We are constantly bombarded by choices. Some are simple, some are complex, and others seem impossible to make. Plato said that it was best to use pure reason to decide everything. Kierkegaard acknowledged that reason and emotion are not necessarily separate. Neuroscientists in the 20th century started to categorize and more clearly understand the decision-making process, the foundation of which is innately programmed into our brains.
When I think of logical reasoning with just the right amount of emotion, I think of Mr. Spock from Star Trek.
The creator of Star Trek made the Spock character half human to preserve the emotional aspect of decision making. Spock was logical until some kind of conflict emerged that logic alone couldn't overcome. Then his human side would reveal itself to help Spock make the best choice, usually in a matter that was purely emotional, such as sacrificing himself to save the Enterprise. Sometimes his team--the crew of the Enterprise--didn't like the choice but most of the time, he brought a level of even thinking to the complex decisions a crew of a starship in the 23rd century faced. Dr. McCoy represented the purely emotional side of decision making, the foil to Mr. Spock, and Captain Kirk was the leader that was ultimately responsible for the outcome.
The Enterprise captain’s chair, where many decisions were made and carried out. I took this picture at the Icons of Science Fiction exhibit here in Seattle.
On the bridge of the Enterprise, the officers collaborated on decisions. The officers would debate the options, and the option’s value was weighted based on who presented it. Do we fire on the ship? Send an away team? Will raising shields show hostility? Captain Kirk would listen to the input of his officers and then go with the choice that he believed was the best. As the de facto leader, he had the power to do whatever he wanted, but as a smart leader, he listened to the experts around him. Often the outcome of the decision would have a longlasting effect, such as banishing Khan or sparing the life of an alien.
According to B. Aubrey Fisher, collaborative teams making a decision should go through four stages: Orientation, Conflict, Emergence, and Reinforcement. In orientation, everyone meets and gets to know each other, and identify what the decision is. That's when people size each other up and start to figure out how much of a voice they will have in the process. Then the conflict begins. People argue, dispute each other, and have heated discussions, and then work out their differences. (Dr. McCoy was often the voice of passion against Mr. Spock's logic.) This leads to emergence, when the people talk and clear up any vague opinions. Finally, the people make a decision and reinforce its validity by justifying it to themselves.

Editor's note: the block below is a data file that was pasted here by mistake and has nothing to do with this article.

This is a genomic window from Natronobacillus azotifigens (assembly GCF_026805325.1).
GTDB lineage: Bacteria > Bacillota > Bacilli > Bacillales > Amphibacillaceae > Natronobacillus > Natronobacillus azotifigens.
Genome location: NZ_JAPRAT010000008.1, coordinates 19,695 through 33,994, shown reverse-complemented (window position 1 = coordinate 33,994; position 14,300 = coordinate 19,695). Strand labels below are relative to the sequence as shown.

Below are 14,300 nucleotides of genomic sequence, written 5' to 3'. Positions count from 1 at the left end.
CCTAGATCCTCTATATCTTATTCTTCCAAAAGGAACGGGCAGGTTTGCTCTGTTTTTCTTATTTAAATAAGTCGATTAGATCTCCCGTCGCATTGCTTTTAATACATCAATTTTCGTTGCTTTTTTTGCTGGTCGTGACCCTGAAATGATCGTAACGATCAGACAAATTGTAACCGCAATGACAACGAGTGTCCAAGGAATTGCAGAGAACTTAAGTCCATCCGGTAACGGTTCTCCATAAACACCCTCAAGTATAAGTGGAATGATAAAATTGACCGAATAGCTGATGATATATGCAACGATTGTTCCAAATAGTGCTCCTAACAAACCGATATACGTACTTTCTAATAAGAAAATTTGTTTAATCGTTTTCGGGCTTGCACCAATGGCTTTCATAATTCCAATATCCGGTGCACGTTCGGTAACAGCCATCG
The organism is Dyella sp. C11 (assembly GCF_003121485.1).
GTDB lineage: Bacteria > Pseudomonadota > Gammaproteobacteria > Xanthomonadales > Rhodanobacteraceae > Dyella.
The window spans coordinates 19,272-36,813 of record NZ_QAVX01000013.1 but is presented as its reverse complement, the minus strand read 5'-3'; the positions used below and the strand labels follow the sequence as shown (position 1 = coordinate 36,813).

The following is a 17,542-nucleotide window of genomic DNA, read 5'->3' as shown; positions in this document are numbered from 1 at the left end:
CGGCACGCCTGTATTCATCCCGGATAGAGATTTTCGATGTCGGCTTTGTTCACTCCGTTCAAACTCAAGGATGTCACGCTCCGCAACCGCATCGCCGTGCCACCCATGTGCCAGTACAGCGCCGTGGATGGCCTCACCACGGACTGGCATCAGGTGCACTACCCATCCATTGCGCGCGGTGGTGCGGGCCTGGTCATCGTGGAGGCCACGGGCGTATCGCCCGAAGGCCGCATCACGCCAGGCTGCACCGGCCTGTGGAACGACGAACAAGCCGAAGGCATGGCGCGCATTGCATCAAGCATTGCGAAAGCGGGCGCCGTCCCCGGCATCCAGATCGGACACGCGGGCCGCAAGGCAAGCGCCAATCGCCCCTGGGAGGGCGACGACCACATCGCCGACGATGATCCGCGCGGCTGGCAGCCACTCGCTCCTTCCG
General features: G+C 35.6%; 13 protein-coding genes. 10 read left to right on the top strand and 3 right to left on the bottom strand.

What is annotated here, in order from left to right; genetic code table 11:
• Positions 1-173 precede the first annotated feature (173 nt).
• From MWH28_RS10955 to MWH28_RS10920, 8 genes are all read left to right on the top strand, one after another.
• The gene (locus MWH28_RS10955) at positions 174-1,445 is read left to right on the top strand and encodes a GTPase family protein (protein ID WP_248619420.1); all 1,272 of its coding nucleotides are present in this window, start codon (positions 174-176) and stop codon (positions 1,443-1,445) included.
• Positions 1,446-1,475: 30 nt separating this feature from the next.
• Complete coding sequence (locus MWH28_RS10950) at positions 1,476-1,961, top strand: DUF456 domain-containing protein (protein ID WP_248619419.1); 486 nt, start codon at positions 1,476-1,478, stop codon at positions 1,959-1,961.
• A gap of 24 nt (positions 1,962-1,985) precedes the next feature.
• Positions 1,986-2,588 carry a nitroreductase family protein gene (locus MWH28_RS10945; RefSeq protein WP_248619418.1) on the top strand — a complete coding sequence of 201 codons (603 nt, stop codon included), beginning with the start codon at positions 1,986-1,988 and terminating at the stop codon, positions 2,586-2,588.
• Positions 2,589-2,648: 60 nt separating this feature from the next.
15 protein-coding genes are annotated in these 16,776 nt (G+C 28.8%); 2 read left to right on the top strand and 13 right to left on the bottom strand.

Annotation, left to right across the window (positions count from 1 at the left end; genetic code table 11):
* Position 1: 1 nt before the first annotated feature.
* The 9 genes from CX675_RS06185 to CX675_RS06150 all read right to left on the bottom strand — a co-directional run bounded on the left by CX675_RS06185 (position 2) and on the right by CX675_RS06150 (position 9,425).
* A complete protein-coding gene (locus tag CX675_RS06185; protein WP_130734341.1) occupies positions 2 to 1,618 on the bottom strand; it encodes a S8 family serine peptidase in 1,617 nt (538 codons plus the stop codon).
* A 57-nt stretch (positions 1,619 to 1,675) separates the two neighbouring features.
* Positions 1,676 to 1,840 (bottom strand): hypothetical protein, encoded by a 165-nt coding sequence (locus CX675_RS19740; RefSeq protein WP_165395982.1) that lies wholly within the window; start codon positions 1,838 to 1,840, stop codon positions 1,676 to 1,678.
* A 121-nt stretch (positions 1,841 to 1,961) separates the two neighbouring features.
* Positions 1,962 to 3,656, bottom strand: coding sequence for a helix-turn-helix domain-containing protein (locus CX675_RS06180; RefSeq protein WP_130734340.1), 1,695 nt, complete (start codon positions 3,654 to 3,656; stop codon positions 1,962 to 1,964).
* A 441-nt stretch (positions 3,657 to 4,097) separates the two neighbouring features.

In the business world, decision making affects the agility of the business. Leaders want decision making to be faster along with quality results. As the decision making process becomes more effective and efficient, the business is able to more rapidly respond to changes and be more confident in the decision itself. And to make effective and informed decisions, decision makers need the right information, in the right context, as well as feedback to help them adjust their decisions. They need a place to hold information and support team decision processes, and retain the history of the process.
On the Enterprise, Captain Kirk assesses a situation and gets input from his officers, makes a decision, and communicates it immediately. The officers--his team--put the decision into effect (shields up!). Later, he'll add the details of the decision scenario to his captain's log. He gets the right information as fast as he can and makes a decision that he will stick to. Once you fire phasers, you don't get to take them back.
Meanwhile, back at Starfleet HQ, the decision to extend peace accords with the Klingons goes through the decision making process, including the requisite approvals, and the status of the process is tracked by the diplomats involved. Once a decision is reached, it is communicated to the United Federation of Planets and the war is over. This is a longer process and involves a substantially larger number of people with wide expertise, but it's not really that much different than what happens on the bridge of the Enterprise.
In both situations, the success of the decision making depends on the empowerment of the people involved, the availability of information, and the successful communication of the decision. This is what businesses need to understand if they want to be more agile and rapidly adapt to changing conditions in the world market. It’s up to us to help them
As the 23rd century gave way to the 24th and Captain Picard took the lead on the Enterprise, collaborative decision making improved and the crew responded more quickly, and more thoughtfully, to challenges. The Starfleet officers studied the decisions of previous crews and learned from them. They weren’t afraid to try something new or to challenge conventional thinking. And they always worked together.
With an investment in effective decision making, future generations of business leaders will also be able to boldly go where no one has gone before.